Far Cry 3 (Part 2/2): Empathizing with Vaas
Ever since I was 14 years old, I have held a deep resentment for the Indo-Canadian (mostly Punjabi) community. In high school, I watched my peers develop an admiration for gang-related activities. It was very shocking, not only because it was ruining their future, but because it was their version of ‘cool.’ If only they educated themselves on gang-related violence, I thought.
I found myself cutting out Indo-Canadian-related articles from the newspaper every day. This was my way of legitimizing my argument I think, because almost every article I found focused on gang activities, domestic violence, and drugs.
In a culture where violence, racism, sexism and castes existed, I wanted a better life for myself. A life outside of this traditional bubble. It was only when I was older when I finally gained a voice regarding the community’s issues.
While playing Far Cry 3, I immediately empathized with Vaas…
It was clear he was a violent character; he took pride in the kidnapping and violence of innocent people. But almost instantly, I understood how his upbringing brought him to this stage. I knew there was good in him. This is because so many people in the Indo-Canadian community behave similarly to Vaas. The way Vaas spoke, swore, and threatened was very parallel to the Punjabi men here in Canada. I remember even joking around and saying, “Vaas doesn’t seem so threatening. He seems like he could be my long lost cousin or something.”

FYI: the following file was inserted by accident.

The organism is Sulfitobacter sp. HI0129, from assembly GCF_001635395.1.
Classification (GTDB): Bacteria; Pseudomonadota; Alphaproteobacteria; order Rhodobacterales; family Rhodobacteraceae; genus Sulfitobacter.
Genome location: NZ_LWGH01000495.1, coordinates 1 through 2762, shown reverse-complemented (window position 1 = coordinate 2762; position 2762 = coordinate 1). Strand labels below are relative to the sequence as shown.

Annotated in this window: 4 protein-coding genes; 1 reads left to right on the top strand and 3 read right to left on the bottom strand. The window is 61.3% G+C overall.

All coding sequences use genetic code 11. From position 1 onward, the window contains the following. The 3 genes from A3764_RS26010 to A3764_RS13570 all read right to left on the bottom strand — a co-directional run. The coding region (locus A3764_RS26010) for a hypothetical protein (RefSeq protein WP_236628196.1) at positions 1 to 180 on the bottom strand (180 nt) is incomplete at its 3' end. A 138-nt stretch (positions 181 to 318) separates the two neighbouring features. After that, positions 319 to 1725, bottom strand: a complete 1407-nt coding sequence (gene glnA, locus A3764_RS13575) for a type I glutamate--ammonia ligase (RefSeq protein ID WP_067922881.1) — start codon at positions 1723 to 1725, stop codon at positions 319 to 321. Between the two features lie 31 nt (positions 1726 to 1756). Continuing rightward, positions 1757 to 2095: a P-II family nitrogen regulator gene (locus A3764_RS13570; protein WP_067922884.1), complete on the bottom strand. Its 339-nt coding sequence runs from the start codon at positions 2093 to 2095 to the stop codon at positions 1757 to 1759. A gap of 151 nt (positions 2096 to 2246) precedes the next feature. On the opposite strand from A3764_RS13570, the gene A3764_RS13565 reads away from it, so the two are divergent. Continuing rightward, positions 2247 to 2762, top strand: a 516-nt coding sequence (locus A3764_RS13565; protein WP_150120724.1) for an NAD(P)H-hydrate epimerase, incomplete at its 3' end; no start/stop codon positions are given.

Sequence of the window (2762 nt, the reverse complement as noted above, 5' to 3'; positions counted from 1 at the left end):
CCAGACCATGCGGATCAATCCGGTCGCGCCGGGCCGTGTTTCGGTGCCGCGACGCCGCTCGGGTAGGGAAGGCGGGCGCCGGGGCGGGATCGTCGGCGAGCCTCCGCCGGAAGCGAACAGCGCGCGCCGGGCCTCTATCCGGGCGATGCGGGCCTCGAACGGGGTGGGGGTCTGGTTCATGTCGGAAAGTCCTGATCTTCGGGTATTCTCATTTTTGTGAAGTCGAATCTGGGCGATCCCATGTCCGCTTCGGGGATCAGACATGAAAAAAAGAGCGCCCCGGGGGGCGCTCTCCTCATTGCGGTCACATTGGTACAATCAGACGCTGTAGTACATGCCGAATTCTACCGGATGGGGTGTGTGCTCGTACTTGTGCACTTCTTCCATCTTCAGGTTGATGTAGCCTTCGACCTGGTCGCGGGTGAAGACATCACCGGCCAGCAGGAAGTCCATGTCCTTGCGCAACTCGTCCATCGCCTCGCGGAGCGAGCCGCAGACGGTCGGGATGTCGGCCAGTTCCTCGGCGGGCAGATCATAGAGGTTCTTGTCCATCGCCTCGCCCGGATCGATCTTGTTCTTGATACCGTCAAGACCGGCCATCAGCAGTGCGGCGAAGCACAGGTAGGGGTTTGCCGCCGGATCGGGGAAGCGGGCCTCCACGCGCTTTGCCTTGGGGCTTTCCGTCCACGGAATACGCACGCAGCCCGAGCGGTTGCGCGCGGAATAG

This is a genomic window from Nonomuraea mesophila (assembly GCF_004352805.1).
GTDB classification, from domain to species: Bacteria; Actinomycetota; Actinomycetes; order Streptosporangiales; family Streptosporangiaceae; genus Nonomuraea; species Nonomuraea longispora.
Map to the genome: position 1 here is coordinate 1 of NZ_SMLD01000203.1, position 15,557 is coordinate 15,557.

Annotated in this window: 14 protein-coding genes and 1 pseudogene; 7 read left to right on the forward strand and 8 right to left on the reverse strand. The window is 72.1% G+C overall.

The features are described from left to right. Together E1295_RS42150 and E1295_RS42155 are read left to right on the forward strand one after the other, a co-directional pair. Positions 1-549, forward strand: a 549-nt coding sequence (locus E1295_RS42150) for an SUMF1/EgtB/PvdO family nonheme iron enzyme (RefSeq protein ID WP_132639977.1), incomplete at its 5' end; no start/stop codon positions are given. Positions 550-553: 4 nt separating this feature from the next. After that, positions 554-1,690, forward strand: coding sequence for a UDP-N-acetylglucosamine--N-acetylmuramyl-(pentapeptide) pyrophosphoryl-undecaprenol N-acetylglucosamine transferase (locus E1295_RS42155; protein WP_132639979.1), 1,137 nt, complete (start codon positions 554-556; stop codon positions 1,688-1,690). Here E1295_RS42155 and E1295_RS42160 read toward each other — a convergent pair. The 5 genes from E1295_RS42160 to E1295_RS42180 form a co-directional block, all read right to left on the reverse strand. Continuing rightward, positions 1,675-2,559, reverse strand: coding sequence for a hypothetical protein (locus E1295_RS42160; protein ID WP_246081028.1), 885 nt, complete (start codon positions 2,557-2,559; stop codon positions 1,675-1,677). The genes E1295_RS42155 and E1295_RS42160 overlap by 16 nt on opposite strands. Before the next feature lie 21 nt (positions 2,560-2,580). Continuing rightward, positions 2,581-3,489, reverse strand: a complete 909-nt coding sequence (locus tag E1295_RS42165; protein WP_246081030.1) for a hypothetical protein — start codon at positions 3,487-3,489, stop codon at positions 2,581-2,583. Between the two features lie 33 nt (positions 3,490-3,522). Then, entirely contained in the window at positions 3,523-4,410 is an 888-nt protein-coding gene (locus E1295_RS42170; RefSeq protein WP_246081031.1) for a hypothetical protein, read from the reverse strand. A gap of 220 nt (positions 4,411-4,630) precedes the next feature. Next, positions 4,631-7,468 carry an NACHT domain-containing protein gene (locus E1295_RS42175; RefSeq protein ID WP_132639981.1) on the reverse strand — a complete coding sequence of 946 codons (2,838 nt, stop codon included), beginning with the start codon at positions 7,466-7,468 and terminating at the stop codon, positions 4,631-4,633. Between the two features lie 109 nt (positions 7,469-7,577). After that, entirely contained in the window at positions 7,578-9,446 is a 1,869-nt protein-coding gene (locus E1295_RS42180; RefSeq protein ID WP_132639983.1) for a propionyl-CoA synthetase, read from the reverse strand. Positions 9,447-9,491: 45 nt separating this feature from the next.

Most of the time, anger issues stem from a traumatic history or an unloving surrounding. After understanding more about Vaas’ – er – family member, it is clear that Vaas was Vaas due to external reasons. This is similar to the people in the Indo-Canadian community. A lot of Punjabi families in Canada isolate their community and raise their children in a traditional world. Boys are pampered and grow up to be egotistical, and girls are taught to do house chores. Moreover, castes and pseudo-arranged marriages (where parents calculate their children’s relationships before they start dating) are important in these families. The Punjabi community also teaches their kids to be ‘proud’ of their heritage, which further enhances their ego to absurd proportions.
Thankfully, not every Indo-Canadian family is like this, but a lot are. After playing Far Cry 3, I’ve understood that I am not so irritated by my violent brothers and sisters here in Canada. When Vaas appeared in the game, I felt like great empathy for him, which really surprised me.
With education, I have found it easier for me to flee from this traditional bubble. But would it be selfish to only liberate myself while other men and women in my culture face gang violence, domestic abuse, and limited voices?
This is something I ask myself all the time.
– Jennie Bharaj